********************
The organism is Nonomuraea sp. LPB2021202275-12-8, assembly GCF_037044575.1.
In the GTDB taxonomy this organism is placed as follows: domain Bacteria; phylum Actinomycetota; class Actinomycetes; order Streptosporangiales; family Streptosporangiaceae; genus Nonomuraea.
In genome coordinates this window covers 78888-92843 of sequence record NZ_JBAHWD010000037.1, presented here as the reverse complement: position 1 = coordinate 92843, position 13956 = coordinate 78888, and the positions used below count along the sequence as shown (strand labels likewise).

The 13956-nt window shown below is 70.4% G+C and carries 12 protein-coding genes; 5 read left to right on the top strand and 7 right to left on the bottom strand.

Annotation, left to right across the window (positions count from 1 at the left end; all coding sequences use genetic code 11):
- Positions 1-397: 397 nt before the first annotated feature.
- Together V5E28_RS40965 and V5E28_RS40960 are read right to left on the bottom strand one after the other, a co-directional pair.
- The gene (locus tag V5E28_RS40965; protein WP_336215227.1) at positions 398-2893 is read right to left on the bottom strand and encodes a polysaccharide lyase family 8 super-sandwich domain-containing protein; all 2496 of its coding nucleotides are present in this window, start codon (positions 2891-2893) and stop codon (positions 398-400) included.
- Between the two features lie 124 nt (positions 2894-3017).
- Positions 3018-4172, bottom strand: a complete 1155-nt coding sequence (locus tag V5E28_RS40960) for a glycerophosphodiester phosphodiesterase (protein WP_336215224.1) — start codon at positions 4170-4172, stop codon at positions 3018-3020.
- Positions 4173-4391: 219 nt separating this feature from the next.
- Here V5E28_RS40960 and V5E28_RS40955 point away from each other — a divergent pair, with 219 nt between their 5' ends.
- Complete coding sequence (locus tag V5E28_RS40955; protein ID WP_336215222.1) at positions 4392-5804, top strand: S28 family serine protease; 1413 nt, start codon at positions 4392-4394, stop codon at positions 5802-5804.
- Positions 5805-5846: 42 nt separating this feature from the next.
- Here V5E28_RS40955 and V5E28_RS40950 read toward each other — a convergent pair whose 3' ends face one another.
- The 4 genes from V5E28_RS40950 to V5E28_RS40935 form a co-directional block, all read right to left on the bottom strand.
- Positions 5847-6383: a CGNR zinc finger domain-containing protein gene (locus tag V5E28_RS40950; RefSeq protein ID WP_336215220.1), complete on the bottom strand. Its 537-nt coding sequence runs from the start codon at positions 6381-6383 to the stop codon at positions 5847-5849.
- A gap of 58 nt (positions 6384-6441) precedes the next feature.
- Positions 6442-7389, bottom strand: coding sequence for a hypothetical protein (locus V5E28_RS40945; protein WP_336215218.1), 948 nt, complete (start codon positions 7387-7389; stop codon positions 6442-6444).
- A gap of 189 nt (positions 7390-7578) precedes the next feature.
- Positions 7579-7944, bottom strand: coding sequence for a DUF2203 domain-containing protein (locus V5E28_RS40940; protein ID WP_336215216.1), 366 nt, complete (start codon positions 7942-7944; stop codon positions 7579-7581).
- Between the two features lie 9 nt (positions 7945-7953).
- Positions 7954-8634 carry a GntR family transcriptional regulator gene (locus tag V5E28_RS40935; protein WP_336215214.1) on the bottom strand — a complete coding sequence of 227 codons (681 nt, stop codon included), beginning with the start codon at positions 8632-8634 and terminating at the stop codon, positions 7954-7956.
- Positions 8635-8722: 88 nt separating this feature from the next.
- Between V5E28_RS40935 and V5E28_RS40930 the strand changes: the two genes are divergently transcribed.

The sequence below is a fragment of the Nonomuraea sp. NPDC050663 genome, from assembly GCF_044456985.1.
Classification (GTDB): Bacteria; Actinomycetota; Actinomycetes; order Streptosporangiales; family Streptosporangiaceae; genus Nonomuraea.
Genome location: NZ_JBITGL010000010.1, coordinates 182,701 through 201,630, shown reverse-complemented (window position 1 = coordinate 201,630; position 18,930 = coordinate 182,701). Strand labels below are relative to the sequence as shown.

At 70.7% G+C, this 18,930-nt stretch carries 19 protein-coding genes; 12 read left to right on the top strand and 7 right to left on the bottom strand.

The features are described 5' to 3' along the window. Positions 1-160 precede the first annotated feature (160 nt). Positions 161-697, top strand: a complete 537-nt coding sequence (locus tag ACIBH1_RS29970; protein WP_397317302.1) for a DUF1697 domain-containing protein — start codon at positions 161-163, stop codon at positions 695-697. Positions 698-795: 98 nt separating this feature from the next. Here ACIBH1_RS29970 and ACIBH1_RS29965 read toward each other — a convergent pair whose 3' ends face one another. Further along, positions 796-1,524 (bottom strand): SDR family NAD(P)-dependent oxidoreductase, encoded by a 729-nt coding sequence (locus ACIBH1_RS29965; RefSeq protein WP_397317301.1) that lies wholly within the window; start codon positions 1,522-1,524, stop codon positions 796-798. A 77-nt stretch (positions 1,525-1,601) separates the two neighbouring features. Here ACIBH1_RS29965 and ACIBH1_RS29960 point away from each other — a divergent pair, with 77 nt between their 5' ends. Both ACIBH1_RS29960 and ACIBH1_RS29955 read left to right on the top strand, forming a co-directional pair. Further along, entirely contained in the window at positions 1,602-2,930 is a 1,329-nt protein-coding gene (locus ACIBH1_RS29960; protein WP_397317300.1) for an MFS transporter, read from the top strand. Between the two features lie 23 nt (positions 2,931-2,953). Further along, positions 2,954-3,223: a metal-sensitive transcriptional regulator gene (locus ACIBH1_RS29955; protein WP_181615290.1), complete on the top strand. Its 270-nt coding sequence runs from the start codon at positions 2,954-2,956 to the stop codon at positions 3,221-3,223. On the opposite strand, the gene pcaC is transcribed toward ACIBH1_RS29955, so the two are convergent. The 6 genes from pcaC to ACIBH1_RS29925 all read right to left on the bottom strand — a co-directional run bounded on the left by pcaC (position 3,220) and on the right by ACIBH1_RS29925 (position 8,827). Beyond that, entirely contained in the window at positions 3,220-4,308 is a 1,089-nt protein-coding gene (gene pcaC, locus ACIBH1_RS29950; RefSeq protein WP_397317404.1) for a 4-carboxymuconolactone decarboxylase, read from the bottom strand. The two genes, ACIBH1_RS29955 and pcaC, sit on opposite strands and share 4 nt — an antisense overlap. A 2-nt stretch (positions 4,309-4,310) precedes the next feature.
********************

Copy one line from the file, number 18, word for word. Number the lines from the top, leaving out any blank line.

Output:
- A gap of 58 nt (positions 6384-6441) precedes the next feature.